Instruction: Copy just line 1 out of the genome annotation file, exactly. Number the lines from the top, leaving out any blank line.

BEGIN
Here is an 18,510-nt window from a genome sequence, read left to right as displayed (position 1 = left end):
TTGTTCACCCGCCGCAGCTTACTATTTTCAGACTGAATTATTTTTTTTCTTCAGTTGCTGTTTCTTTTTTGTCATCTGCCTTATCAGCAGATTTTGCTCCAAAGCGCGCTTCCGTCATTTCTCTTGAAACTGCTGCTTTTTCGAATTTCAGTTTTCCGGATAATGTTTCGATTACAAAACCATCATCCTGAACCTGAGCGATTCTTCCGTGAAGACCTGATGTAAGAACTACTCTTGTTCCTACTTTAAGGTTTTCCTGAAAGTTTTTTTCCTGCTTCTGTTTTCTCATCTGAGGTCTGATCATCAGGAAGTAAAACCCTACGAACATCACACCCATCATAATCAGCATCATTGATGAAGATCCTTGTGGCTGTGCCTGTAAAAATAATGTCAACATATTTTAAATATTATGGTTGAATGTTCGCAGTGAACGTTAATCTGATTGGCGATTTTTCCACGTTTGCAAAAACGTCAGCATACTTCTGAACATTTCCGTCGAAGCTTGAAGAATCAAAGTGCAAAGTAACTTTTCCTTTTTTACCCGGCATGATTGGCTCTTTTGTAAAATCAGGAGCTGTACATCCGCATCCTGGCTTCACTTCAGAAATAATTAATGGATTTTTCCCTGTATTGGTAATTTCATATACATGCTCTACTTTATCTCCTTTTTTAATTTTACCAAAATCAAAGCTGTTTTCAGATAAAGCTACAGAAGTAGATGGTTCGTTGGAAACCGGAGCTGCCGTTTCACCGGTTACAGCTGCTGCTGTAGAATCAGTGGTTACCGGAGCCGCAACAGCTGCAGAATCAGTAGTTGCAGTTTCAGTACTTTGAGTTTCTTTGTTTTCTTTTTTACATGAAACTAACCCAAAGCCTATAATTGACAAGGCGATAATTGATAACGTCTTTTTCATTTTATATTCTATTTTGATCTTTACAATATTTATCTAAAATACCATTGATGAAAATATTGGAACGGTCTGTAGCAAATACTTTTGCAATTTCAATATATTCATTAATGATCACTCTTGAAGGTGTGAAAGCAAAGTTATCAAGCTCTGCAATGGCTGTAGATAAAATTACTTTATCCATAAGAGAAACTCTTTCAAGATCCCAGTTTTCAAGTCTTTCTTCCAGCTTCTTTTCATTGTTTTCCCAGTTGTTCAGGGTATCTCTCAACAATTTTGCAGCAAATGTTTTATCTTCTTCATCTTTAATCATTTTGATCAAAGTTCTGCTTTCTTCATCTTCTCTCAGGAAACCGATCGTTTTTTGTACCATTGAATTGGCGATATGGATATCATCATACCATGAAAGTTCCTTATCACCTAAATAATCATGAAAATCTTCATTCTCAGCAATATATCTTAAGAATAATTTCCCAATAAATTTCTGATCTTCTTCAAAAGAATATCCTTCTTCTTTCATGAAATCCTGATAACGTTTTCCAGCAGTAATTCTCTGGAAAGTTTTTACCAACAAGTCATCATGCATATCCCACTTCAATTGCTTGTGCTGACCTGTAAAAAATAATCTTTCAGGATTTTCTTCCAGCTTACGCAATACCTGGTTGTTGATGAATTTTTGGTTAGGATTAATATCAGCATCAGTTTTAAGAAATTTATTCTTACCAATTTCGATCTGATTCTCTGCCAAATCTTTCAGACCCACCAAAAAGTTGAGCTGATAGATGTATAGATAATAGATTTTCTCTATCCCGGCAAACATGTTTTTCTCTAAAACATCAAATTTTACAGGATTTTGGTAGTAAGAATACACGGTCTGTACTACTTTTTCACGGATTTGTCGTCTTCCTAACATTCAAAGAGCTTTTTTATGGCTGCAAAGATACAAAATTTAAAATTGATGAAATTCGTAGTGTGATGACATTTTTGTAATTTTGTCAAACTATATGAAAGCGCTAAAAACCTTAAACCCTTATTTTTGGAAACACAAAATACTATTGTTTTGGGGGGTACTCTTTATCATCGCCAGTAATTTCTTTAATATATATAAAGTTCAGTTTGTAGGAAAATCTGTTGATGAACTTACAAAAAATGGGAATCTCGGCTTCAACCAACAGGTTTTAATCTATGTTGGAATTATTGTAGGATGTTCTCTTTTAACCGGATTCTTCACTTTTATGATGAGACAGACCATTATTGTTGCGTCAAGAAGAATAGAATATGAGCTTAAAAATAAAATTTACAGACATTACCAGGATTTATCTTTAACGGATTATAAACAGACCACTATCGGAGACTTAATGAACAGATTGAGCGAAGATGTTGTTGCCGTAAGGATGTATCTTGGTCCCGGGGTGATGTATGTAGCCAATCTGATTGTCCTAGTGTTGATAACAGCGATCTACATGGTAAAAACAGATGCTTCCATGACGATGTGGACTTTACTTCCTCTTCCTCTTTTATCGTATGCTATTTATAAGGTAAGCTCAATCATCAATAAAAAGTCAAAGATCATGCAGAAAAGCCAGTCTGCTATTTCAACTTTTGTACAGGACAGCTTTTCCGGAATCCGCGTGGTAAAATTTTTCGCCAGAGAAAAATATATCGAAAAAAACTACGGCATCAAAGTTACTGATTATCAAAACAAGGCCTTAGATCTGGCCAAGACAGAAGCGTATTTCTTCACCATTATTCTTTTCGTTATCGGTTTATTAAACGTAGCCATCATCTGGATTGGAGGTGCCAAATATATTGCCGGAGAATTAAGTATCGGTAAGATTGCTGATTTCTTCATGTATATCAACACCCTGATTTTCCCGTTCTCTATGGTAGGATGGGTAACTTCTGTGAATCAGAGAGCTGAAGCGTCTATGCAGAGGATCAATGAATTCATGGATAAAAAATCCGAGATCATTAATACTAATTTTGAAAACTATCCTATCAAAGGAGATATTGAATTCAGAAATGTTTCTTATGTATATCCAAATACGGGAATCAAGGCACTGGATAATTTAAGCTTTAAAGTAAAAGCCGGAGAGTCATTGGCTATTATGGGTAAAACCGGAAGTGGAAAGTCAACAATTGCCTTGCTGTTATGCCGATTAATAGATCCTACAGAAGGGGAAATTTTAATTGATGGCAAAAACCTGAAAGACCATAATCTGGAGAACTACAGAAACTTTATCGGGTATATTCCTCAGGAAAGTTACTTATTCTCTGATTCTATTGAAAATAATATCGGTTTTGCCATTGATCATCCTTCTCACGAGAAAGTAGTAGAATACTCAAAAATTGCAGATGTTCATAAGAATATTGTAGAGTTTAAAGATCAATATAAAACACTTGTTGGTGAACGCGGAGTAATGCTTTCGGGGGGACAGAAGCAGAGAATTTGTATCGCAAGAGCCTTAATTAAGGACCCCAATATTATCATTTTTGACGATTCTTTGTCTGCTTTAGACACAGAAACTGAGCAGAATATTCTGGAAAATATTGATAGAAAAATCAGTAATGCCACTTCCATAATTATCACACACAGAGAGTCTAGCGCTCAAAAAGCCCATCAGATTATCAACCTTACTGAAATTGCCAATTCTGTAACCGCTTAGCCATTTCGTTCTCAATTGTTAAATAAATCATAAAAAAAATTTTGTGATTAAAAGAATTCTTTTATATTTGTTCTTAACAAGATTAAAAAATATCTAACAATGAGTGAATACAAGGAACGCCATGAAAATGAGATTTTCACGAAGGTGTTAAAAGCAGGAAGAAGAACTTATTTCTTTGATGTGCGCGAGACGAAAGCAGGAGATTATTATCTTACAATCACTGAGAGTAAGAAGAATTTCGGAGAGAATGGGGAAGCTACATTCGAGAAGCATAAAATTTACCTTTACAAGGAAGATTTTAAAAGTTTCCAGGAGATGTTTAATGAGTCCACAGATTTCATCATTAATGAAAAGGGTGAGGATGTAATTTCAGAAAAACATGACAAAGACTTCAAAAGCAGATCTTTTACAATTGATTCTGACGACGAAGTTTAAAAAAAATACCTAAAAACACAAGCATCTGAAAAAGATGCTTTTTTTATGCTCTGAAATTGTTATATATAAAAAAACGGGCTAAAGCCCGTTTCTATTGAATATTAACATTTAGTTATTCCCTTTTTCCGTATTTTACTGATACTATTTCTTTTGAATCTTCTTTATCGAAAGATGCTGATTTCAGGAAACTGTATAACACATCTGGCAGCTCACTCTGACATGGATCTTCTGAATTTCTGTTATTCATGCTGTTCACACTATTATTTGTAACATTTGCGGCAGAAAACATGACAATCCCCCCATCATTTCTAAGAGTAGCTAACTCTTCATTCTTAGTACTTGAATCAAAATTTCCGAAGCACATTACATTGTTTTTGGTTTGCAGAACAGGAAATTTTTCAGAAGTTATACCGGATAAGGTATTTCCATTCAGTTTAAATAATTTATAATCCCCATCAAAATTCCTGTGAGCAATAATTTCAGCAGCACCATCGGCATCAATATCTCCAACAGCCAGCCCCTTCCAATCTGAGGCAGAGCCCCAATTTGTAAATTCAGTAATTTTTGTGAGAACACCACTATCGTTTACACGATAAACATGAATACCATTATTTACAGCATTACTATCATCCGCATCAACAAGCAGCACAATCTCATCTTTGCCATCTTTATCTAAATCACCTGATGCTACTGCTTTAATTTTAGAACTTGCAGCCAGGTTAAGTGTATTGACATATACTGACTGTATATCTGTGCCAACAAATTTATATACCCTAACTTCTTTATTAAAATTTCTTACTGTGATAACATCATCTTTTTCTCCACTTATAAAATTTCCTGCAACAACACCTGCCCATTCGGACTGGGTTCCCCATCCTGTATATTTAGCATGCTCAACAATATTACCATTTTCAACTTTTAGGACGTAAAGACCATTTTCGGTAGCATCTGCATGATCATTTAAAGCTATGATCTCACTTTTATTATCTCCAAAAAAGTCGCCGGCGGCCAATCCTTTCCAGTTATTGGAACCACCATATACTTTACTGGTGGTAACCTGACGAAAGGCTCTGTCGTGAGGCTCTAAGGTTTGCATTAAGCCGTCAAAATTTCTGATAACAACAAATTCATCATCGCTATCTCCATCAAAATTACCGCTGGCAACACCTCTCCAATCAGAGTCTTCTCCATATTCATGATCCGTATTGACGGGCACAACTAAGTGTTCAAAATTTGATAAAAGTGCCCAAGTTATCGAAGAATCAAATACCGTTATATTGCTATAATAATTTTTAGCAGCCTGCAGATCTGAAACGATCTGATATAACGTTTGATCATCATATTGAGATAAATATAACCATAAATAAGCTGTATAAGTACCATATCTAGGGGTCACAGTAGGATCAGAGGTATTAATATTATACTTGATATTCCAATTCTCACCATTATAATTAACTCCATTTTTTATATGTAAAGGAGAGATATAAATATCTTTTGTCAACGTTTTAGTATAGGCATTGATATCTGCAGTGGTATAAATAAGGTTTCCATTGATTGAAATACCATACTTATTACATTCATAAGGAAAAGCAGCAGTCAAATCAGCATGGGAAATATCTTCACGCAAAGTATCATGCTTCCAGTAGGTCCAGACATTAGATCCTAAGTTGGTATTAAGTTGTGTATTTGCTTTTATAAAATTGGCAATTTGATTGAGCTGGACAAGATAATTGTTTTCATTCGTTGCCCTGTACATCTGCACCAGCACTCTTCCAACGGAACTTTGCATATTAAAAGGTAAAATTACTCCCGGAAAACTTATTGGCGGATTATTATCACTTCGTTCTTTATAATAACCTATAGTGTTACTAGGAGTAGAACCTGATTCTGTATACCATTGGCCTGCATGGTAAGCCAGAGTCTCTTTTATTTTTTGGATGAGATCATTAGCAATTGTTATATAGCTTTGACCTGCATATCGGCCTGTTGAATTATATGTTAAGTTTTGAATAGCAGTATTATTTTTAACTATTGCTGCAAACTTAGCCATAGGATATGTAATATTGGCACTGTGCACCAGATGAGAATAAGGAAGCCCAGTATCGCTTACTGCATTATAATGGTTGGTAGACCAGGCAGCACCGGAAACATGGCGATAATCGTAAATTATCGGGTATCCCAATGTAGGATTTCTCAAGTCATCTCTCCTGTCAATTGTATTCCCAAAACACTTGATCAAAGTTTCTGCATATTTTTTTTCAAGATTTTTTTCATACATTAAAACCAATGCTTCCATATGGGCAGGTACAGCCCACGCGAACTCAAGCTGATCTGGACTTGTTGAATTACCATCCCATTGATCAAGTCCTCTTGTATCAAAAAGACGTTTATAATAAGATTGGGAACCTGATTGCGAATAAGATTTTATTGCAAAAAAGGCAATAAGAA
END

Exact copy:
Here is an 18,510-nt window from a genome sequence, read left to right as displayed (position 1 = left end):